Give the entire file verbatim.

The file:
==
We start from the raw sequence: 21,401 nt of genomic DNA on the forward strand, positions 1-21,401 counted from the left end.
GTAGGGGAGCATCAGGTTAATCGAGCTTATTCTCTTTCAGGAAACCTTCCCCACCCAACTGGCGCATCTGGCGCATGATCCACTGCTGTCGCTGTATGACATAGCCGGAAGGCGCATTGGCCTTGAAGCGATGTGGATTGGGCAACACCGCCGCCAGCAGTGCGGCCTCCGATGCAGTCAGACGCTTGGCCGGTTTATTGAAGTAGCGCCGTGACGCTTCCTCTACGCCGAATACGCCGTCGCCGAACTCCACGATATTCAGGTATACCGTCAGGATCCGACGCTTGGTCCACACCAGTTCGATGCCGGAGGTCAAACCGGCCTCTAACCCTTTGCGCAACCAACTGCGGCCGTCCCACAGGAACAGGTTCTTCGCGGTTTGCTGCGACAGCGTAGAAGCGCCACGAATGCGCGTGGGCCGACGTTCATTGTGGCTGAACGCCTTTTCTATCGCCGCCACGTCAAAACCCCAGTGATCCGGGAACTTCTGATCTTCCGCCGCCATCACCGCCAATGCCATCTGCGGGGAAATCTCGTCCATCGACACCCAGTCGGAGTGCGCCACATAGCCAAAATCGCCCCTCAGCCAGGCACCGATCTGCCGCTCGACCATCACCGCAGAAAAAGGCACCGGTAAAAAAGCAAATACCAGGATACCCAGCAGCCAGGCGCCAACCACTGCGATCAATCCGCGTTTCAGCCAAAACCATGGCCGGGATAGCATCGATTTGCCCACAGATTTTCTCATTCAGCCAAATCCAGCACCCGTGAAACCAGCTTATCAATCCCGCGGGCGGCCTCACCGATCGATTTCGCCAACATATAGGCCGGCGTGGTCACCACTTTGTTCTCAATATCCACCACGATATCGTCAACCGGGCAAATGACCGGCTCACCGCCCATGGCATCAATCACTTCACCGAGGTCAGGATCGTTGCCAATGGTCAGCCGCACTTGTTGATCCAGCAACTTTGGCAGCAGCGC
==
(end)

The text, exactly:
We start from the raw sequence: 21,401 nt of genomic DNA on the forward strand, positions 1-21,401 counted from the left end.
GTAGGGGAGCATCAGGTTAATCGAGCTTATTCTCTTTCAGGAAACCTTCCCCACCCAACTGGCGCATCTGGCGCATGATCCACTGCTGTCGCTGTATGACATAGCCGGAAGGCGCATTGGCCTTGAAGCGATGTGGATTGGGCAACACCGCCGCCAGCAGTGCGGCCTCCGATGCAGTCAGACGCTTGGCCGGTTTATTGAAGTAGCGCCGTGACGCTTCCTCTACGCCGAATACGCCGTCGCCGAACTCCACGATATTCAGGTATACCGTCAGGATCCGACGCTTGGTCCACACCAGTTCGATGCCGGAGGTCAAACCGGCCTCTAACCCTTTGCGCAACCAACTGCGGCCGTCCCACAGGAACAGGTTCTTCGCGGTTTGCTGCGACAGCGTAGAAGCGCCACGAATGCGCGTGGGCCGACGTTCATTGTGGCTGAACGCCTTTTCTATCGCCGCCACGTCAAAACCCCAGTGATCCGGGAACTTCTGATCTTCCGCCGCCATCACCGCCAATGCCATCTGCGGGGAAATCTCGTCCATCGACACCCAGTCGGAGTGCGCCACATAGCCAAAATCGCCCCTCAGCCAGGCACCGATCTGCCGCTCGACCATCACCGCAGAAAAAGGCACCGGTAAAAAAGCAAATACCAGGATACCCAGCAGCCAGGCGCCAACCACTGCGATCAATCCGCGTTTCAGCCAAAACCATGGCCGGGATAGCATCGATTTGCCCACAGATTTTCTCATTCAGCCAAATCCAGCACCCGTGAAACCAGCTTATCAATCCCGCGGGCGGCCTCACCGATCGATTTCGCCAACATATAGGCCGGCGTGGTCACCACTTTGTTCTCAATATCCACCACGATATCGTCAACCGGGCAAATGACCGGCTCACCGCCCATGGCATCAATCACTTCACCGAGGTCAGGATCGTTGCCAATGGTCAGCCGCACTTGTTGATCCAGCAACTTTGGCAGCAGCGC